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September 15, 1978 - Image 18

Resource type:
Text
Publication:
The Detroit Jewish News, 1978-09-15

Disclaimer: Computer generated plain text may have errors. Read more about this.

Way, September 15, 1918

THE DETROIT JEWISH NEWS -

i at EA54-1 11

i •

FOR OR
c.IEWEbS m o ,

Di Zahav — A Vacation Spot in the Northern Sinai

By MOSHE RON

0

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911

The Jewish News Special
Israel Correspondent

TEL AVIV — Moshav Di
Zahav does not look like a
frontier settlement. Its 16
families run a hotel, a res-
taurant, a club for divers
and a club for excursions
into the desert.
Diving has become the
main source of income for
the village. Each season
more than 500 divers come
from all over the world. It is
an ideal place for diving
with a crystal-clear sea and
a marvellous panorama.
The Council of the set-

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tlement has acquired a
yacht for tourists who come
from Egypt to Eilat. The
settlers from Di Zahav have
also proved that one can
grow fruits and vegetables
in the salty soil. There is no
winter here and there are
crops twice a year.
The Moshav is based on
the principle of a collec-
tive. The machines and
the installations are
common. The members of
the Moshav live in their
own houses. New mem-
bers get apartments of
three or four rooms ac-
cording to the size of the
family, and wages in
proportion to their work.
Member. men and women
earn equal wages. Women
work only four hours per
day, men eight. Education
for children is free.
On the sea shore 40
houses stand ready. Build-
ing progresses quickly, as
each day new settlers ar-
rive. Not all are accepted.
First one has to live in a
temporary apartment,
know the place and the
people. A new settler is ac-
cepted by decision of the
General Assembly of the
collective.
The settlement has no

The man who rents one
garden will eat birds, but
the man who rents many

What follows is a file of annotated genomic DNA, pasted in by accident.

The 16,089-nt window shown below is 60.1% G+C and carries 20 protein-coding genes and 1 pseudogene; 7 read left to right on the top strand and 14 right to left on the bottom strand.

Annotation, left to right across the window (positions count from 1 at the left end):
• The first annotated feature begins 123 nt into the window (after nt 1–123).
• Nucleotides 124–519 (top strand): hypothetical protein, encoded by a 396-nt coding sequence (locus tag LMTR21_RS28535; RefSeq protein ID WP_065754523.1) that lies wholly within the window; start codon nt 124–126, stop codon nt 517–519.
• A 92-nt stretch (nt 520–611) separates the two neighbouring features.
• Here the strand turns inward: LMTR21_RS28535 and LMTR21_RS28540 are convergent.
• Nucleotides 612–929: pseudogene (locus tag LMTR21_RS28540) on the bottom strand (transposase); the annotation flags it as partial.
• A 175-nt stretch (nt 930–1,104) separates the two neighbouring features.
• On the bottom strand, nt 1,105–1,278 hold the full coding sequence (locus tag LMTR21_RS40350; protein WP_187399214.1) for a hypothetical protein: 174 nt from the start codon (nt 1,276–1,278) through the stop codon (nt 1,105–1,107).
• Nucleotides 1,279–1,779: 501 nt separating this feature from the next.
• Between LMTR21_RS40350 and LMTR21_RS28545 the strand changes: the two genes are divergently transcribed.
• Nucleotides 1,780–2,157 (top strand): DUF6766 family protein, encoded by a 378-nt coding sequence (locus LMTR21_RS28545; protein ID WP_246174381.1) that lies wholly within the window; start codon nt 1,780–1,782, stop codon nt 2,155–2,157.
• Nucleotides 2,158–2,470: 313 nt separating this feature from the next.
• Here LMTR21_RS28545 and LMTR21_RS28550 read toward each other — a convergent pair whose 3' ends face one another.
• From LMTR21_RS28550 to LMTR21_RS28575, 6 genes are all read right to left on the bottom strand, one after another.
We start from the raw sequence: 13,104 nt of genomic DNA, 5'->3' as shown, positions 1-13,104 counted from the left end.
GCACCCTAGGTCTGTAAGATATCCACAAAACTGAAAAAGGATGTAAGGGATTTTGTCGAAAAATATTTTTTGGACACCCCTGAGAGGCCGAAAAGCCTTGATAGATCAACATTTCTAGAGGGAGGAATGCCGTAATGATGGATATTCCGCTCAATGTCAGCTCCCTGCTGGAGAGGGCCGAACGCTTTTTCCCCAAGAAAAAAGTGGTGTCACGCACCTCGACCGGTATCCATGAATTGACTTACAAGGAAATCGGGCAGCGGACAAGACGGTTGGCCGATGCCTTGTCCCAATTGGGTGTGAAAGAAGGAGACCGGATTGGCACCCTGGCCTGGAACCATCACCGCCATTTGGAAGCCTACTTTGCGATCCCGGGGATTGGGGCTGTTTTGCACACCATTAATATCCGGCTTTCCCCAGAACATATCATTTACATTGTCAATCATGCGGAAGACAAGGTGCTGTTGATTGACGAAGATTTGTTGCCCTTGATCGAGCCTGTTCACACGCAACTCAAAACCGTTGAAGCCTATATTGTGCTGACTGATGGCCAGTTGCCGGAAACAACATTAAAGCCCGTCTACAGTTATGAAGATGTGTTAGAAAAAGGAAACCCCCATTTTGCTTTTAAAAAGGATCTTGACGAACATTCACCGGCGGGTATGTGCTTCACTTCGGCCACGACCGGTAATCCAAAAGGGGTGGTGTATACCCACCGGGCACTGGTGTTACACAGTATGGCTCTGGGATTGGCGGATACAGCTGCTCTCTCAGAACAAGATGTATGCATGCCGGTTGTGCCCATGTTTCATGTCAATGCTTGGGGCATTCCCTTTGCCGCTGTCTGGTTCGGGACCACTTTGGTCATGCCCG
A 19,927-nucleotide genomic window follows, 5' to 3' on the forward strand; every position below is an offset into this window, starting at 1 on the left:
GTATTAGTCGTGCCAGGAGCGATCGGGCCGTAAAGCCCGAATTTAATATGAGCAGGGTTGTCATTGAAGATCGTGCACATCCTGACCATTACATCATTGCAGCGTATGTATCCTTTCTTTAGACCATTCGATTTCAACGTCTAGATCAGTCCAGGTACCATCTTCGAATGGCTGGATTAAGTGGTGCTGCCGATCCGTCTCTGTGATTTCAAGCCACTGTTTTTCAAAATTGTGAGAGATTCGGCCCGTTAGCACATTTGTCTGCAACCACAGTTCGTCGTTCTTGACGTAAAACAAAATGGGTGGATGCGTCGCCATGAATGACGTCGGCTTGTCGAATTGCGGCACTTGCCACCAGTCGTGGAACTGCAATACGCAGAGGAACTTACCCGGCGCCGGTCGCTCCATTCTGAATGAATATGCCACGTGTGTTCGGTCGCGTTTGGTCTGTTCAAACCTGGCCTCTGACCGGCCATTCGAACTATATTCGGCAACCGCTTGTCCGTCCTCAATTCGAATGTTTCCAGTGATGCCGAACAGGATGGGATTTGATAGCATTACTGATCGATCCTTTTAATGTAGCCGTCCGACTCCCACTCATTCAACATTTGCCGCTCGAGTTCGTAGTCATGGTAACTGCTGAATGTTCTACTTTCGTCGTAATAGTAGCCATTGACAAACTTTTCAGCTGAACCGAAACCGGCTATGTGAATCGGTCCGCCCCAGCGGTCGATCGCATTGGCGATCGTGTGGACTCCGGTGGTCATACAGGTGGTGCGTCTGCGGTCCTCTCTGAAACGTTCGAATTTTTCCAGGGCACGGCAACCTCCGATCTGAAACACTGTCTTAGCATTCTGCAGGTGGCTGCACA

gardens — the birds will eat
him. (To attempt too much
is to lose all.)

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debts. It has made great pro-
fits. These are not 'distrib-
uted but invested. The trou-
ble is the uncertainty of the
political future of the set-
tlement. If a peace with
Egypt is reached, the set-
tlement may return to
Egypt.
But the settlers of Di
Zahav do not waste time
on discussing_ their fu-
ture. They work, and
build a blossoming oasis
on the edge of the desert.
Bachelors cannot join the,
collective. There are some
young men who work in the
restaurant, in the divers'
club, but they are not mem-
bers of the Moshay. For
them the place is a paradise.
Many young girls and
women from all over the
world visit the place. The
bachelors live in trailers
with all facilities. They are
very diligent and do all
types of odd jobs.
Sometimes there are dif-
ferences of opinion. The
political situation of the
place and its unknown fu-
ture occupy the minds of the
settlers. But they do not
wish to think that Di Zahav
would return to the Egyp-
tians.
One of the interesting
personalities in the villages
is Dr. Victor Zadikov. He
was born in Tel Aviv, went
in 1967 to South Africa and
worked there as a surgeon.
Once he visited his son,
who served in the Army
in- Di Zahay. He "fell in
love" with the place and
decided to settle here. He
opened a clinic and gives
medical aid to all settlers

. - and Bedouins_of the - vic-
inity.
Even Bedouin

women, who are suspici-
ous of doctors, gladly go
to him.
The Bedouins of the area
are providing services for
the tourists. They arrange
folklore evenings, sporting
events and camel rides.

They opened coffee shops,
restaurants and souvenir
shops with special Bedouin
art and robes.
In Di Zahav, two worlds
and cultures meet and try
for a new phase of integra-
tion and cooperation.

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WHAT ARE YOU DOING
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Phone: 546-7031

PARENTS UNITED FOR
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"Accept The Truth From Who Ever Tells It"

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